Coffee Sorters, Cuba, ca. 1866
Describing this scene, the author, who visited Cuba ca. 1866, writes Great care is used in sorting so as to secure the best of coffee, free from dirt, pebbles, andThe author visited Cuba ca. 1866. decayed berries. This is done by the Negro women. . . . They are arranged on two sides of a long table, in a well-lighted room . . . . twenty or thirty of these women . . . picking away from the great piles of beans before them, and filling huge baskets with the bright green grain, keeping up all the time a monotonous chanting, in which each one takes a part (p. 488).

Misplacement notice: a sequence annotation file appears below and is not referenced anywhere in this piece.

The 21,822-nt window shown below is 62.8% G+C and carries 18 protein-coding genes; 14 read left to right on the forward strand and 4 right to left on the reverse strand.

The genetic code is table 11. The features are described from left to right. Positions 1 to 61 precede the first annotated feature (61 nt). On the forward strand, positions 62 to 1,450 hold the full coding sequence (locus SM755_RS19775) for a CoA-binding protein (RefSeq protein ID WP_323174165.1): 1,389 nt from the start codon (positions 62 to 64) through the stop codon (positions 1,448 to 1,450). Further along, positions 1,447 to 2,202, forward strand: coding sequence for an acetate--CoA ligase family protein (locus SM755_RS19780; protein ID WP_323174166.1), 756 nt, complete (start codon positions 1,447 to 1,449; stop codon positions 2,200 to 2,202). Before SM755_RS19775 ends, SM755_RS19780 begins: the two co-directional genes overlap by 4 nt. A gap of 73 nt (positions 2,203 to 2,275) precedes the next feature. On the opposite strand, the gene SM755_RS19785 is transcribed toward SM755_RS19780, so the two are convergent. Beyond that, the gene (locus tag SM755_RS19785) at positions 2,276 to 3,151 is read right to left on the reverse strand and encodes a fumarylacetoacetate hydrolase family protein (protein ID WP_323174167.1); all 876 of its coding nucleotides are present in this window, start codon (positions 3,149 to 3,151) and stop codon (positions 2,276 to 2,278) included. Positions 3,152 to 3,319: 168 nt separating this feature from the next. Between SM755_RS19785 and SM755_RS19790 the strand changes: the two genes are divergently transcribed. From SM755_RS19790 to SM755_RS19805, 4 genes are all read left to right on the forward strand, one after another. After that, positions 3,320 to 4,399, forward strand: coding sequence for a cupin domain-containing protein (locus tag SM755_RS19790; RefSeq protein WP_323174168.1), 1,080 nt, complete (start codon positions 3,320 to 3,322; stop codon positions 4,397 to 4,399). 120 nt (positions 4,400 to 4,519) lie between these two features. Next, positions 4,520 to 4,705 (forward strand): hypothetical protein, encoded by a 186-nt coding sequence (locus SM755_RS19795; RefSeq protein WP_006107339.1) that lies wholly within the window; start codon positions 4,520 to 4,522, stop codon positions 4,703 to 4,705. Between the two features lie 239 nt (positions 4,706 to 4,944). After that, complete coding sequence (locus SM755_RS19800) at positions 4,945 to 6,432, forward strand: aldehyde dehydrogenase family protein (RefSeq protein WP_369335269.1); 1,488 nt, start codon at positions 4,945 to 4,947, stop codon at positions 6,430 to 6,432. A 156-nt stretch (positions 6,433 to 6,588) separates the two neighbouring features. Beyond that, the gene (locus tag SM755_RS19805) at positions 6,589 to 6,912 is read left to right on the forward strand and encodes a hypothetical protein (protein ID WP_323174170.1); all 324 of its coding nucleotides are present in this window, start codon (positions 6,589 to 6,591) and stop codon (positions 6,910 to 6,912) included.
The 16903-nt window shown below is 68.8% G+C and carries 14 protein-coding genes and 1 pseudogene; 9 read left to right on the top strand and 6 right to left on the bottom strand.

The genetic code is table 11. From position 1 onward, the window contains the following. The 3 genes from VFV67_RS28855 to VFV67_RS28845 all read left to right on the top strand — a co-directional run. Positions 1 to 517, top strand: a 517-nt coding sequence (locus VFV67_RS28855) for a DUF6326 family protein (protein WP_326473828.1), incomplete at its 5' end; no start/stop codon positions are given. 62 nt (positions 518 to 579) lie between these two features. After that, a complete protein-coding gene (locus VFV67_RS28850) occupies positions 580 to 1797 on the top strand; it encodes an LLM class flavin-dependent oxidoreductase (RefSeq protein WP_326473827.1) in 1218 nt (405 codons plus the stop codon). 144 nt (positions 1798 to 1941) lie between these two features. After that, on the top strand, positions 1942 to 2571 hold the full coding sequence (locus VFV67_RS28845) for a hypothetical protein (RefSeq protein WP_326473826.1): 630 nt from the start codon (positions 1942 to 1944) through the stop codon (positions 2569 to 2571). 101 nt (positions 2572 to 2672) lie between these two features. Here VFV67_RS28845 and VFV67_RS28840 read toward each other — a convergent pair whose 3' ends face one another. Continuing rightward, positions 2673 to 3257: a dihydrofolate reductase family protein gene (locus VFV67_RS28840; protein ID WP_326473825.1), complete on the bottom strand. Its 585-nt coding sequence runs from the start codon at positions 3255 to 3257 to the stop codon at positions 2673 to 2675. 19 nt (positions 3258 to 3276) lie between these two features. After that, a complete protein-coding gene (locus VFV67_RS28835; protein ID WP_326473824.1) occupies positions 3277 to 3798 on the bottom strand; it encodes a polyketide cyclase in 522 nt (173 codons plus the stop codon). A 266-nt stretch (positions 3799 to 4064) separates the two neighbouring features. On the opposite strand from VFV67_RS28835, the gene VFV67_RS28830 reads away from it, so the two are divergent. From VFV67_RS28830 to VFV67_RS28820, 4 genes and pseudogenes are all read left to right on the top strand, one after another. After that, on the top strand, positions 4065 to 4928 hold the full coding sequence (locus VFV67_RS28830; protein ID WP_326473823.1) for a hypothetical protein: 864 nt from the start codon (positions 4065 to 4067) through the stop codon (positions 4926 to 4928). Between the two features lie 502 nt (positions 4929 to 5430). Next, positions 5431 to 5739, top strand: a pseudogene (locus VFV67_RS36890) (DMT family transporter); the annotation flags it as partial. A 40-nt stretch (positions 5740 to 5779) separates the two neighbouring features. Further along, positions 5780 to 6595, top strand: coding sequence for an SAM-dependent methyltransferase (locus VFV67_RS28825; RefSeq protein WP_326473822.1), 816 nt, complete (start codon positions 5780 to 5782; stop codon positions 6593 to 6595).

Samuel Hazard, Cuba with pen and pencil (Hartford, Conn., 1871), p. 488.
Image is in the public domain. Metadata is available under Creative Commons Attribution-NonCommercial 4.0 International.
"Coffee Sorters, Cuba, ca. 1866", Slavery Images: A Visual Record of the African Slave Trade and Slave Life in the Early African Diaspora, accessed October 2, 2023, http://slaveryimages.org/s/slaveryimages/item/872